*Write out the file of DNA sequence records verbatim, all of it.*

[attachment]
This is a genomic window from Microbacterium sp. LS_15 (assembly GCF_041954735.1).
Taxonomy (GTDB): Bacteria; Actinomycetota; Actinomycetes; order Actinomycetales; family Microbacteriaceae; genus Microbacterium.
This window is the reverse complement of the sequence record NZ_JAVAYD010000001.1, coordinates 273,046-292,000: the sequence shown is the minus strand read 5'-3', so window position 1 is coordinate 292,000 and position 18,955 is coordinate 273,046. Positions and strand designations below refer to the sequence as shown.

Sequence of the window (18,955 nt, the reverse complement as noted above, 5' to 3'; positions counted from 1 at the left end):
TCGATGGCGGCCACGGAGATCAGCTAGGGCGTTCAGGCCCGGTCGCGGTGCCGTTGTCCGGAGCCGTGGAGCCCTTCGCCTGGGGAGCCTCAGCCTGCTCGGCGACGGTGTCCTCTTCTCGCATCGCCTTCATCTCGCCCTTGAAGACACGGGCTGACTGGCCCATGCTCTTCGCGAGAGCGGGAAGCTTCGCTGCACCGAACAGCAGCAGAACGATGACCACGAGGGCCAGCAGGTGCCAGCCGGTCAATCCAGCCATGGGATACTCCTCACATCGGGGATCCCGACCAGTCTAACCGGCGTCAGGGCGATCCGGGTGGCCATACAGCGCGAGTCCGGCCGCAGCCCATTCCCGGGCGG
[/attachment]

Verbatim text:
This is a genomic window from Microbacterium sp. LS_15 (assembly GCF_041954735.1).
Taxonomy (GTDB): Bacteria; Actinomycetota; Actinomycetes; order Actinomycetales; family Microbacteriaceae; genus Microbacterium.
This window is the reverse complement of the sequence record NZ_JAVAYD010000001.1, coordinates 273,046-292,000: the sequence shown is the minus strand read 5'-3', so window position 1 is coordinate 292,000 and position 18,955 is coordinate 273,046. Positions and strand designations below refer to the sequence as shown.

Sequence of the window (18,955 nt, the reverse complement as noted above, 5' to 3'; positions counted from 1 at the left end):
TCGATGGCGGCCACGGAGATCAGCTAGGGCGTTCAGGCCCGGTCGCGGTGCCGTTGTCCGGAGCCGTGGAGCCCTTCGCCTGGGGAGCCTCAGCCTGCTCGGCGACGGTGTCCTCTTCTCGCATCGCCTTCATCTCGCCCTTGAAGACACGGGCTGACTGGCCCATGCTCTTCGCGAGAGCGGGAAGCTTCGCTGCACCGAACAGCAGCAGAACGATGACCACGAGGGCCAGCAGGTGCCAGCCGGTCAATCCAGCCATGGGATACTCCTCACATCGGGGATCCCGACCAGTCTAACCGGCGTCAGGGCGATCCGGGTGGCCATACAGCGCGAGTCCGGCCGCAGCCCATTCCCGGGCGG